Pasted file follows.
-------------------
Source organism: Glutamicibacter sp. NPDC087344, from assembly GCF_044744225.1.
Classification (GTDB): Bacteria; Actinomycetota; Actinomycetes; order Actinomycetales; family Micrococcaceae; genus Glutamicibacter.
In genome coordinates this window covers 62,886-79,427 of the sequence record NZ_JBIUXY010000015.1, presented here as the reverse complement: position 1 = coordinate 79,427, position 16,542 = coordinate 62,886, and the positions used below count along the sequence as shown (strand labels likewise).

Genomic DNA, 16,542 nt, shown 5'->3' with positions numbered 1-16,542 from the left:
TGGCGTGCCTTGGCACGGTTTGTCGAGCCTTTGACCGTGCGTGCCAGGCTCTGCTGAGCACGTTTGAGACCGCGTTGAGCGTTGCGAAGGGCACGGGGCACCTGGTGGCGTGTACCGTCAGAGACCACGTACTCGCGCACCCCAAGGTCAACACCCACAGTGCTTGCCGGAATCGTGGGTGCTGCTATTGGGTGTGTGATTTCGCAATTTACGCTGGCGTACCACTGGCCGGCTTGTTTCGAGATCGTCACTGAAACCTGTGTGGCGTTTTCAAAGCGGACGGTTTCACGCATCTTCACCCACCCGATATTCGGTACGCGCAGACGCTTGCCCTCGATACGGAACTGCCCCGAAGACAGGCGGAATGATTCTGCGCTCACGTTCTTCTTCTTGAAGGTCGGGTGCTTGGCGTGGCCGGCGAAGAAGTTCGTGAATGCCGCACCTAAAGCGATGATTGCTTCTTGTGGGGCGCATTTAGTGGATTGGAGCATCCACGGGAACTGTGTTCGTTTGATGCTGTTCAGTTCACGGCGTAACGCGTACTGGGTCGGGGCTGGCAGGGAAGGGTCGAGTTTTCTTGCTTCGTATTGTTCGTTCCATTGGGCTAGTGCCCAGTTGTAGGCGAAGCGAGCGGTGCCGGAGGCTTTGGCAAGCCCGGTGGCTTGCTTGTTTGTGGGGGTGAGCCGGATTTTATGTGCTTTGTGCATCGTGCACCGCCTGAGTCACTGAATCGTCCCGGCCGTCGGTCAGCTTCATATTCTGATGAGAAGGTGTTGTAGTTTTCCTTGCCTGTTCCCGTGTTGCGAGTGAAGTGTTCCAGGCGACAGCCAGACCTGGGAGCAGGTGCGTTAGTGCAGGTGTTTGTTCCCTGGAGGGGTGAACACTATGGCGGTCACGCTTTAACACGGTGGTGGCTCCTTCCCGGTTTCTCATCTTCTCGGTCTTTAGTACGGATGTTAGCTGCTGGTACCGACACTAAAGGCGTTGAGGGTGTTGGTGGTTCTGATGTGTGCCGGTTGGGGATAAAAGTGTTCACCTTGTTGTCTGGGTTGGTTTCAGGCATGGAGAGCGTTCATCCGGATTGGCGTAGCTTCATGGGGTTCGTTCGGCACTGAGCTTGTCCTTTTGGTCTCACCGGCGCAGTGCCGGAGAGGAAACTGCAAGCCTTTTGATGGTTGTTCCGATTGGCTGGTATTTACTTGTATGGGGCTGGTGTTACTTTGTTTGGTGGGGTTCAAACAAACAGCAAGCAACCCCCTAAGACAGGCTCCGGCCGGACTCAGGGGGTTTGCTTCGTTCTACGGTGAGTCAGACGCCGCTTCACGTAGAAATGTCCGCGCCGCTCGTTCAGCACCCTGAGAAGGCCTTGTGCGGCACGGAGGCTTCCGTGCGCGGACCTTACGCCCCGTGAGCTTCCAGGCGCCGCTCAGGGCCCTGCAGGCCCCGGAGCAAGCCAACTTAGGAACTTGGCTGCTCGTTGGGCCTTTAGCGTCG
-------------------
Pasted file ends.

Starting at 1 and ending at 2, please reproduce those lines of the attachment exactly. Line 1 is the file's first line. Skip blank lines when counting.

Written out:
Source organism: Glutamicibacter sp. NPDC087344, from assembly GCF_044744225.1.
Classification (GTDB): Bacteria; Actinomycetota; Actinomycetes; order Actinomycetales; family Micrococcaceae; genus Glutamicibacter.